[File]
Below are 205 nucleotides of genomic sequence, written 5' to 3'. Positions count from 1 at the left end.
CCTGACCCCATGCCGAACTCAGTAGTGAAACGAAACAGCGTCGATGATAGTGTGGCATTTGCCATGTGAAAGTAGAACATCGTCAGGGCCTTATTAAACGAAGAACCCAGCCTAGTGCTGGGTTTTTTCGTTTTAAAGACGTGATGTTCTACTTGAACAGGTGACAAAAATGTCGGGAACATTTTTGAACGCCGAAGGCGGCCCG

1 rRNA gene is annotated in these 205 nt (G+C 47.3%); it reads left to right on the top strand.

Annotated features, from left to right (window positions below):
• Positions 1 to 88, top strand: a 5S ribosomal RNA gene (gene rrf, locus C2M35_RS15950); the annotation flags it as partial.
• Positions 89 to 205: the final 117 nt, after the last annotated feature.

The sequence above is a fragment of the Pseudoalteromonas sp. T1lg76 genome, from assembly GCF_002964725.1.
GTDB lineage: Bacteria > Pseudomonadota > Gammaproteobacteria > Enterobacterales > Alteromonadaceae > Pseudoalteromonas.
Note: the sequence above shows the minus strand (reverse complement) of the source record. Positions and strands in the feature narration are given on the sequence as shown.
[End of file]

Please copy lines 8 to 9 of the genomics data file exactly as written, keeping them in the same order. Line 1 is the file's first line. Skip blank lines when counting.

GTDB lineage: Bacteria > Pseudomonadota > Gammaproteobacteria > Enterobacterales > Alteromonadaceae > Pseudoalteromonas.
Note: the sequence above shows the minus strand (reverse complement) of the source record. Positions and strands in the feature narration are given on the sequence as shown.